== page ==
That depends again on the polymer. All biological polymers are edible to some form of life. Some, like lignin (wood), are only edible to a few things (like mushrooms), but everything can be eaten by *something*. Starch, protein, and nucleic acids can be eaten and digested by humans. And, of course, anything organic can be combusted, if you get it hot enough.
A lot of artificial polymers have no biological process that can destroy them. They can be melted down and reformed into other objects, and as I've already said, sunlight can destroy them if they are exposed for long enough, as can extreme heat. However, the resulting waste of these reactions can be poisonous, and we do produce nylon and other things like it much faster than the sun can destroy them, so I would not rely on them as a recycling strategy.
The reason that reusing and recycling are encouraged as environmentally responsible is to reduce consumption of raw materials; the energy and materials used in production, packaging and shipment; and the wastes produced at each step.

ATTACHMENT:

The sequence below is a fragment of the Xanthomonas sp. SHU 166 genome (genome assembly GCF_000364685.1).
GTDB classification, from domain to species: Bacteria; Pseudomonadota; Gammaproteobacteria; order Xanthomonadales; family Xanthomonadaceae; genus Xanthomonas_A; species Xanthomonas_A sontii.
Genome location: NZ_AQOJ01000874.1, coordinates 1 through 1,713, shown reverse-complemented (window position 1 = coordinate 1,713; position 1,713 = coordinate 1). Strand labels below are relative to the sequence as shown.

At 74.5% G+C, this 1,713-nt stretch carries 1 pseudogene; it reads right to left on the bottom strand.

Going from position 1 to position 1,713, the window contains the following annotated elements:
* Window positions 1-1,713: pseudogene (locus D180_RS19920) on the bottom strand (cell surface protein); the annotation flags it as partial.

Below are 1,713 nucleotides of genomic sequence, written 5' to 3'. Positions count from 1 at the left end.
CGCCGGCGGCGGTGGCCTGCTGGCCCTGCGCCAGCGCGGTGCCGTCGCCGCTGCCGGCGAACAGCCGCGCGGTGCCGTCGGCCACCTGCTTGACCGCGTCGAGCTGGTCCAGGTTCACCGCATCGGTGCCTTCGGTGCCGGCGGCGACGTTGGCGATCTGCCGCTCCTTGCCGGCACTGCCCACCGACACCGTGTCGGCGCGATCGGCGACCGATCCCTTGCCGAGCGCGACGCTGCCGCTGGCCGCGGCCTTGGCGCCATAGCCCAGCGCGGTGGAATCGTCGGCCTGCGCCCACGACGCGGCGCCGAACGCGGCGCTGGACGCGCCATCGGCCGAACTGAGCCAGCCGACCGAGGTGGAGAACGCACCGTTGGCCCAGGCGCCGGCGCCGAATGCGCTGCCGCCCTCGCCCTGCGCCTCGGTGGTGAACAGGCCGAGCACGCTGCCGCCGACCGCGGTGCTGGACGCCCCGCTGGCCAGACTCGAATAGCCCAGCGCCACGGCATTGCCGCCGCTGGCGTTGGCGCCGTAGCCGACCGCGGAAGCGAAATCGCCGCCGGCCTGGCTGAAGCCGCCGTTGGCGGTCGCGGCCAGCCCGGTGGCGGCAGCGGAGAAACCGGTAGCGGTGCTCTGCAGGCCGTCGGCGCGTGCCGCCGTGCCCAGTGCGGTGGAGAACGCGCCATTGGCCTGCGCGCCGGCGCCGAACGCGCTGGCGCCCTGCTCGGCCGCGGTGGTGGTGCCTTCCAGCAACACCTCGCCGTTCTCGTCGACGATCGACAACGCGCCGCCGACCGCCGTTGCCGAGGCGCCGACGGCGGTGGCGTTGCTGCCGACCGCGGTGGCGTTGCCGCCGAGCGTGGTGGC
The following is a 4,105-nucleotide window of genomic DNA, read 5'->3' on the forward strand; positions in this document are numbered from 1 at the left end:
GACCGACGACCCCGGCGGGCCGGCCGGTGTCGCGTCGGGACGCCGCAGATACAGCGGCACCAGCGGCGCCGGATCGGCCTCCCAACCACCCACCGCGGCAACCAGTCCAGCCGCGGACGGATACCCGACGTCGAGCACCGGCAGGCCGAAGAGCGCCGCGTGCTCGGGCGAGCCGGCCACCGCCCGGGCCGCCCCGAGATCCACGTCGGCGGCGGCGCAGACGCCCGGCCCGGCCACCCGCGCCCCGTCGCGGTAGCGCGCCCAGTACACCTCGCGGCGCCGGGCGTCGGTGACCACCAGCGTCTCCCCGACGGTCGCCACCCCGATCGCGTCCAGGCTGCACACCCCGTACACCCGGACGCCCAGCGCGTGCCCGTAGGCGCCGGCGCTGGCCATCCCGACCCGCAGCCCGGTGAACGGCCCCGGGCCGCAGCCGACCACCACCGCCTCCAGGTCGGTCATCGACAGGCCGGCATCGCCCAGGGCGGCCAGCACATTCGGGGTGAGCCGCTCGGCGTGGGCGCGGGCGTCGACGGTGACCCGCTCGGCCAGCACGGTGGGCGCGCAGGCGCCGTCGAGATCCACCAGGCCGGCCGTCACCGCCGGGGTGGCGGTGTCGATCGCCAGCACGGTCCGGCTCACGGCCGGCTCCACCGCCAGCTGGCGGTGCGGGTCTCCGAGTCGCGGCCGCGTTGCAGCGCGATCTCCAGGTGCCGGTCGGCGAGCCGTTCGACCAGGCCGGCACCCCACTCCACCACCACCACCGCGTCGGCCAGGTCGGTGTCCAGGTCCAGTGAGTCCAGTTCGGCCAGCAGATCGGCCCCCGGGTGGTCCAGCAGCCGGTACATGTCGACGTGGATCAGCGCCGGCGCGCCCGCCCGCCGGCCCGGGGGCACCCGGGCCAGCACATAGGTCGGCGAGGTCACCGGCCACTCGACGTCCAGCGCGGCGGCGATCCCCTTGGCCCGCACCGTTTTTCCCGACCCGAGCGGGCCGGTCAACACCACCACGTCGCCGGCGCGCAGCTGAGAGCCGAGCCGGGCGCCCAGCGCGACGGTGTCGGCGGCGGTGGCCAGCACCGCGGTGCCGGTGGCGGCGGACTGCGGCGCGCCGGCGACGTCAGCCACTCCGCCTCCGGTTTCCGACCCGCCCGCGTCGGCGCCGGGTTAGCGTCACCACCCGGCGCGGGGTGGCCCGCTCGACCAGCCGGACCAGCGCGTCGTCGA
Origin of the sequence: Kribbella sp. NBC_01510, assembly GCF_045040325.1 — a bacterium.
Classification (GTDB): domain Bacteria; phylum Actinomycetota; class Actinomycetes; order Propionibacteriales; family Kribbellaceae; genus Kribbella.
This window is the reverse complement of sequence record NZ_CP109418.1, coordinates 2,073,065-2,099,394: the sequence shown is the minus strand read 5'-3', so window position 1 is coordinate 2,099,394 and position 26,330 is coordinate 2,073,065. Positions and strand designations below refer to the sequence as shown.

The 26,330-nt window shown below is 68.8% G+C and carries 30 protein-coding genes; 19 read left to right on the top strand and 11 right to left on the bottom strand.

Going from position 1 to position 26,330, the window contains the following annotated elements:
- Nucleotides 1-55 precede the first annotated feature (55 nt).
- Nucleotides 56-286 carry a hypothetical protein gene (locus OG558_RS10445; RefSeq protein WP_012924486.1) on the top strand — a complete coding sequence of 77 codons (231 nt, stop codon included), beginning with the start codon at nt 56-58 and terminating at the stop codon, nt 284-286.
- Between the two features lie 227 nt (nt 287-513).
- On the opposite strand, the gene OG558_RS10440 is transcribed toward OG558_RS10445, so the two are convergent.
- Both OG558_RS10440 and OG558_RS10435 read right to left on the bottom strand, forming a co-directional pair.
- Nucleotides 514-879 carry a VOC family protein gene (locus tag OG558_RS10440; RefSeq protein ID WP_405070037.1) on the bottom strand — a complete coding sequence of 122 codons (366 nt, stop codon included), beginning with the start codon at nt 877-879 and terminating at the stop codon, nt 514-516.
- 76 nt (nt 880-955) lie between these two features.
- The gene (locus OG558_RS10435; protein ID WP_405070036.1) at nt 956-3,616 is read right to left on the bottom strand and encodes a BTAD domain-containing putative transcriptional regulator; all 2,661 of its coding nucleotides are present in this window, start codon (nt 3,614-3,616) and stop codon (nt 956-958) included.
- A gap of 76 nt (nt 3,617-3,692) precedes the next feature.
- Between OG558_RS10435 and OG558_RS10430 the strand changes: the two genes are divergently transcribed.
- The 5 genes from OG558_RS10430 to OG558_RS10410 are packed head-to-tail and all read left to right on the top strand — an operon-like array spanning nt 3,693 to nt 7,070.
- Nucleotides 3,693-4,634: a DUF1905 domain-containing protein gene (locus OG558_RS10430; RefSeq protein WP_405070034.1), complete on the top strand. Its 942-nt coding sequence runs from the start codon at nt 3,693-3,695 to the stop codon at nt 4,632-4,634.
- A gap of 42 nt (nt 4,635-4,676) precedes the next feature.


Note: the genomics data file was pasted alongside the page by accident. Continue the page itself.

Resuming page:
With recycling, there's still shipping and re-maufacturing, but there's a lot less waste, energy use, and raw material use than for producing from scratch.
Re-use is pure savings, as long as it means re-use instead of purchasing new.
Today I saw some big signs for sale at a discount department store that said "Reduce, Reuse, Recycle." In other words, they cut down trees, shipped and milled them into boards, which they shipped out. They mined or recycled metals, and made hardware to attach to the boards. They manufactured paints, and applied them. They packaged and shipped the signs to stores. All so that people could consume an item reminding them to reduce consumption. Ironic, isn't it? Thanks for asking,
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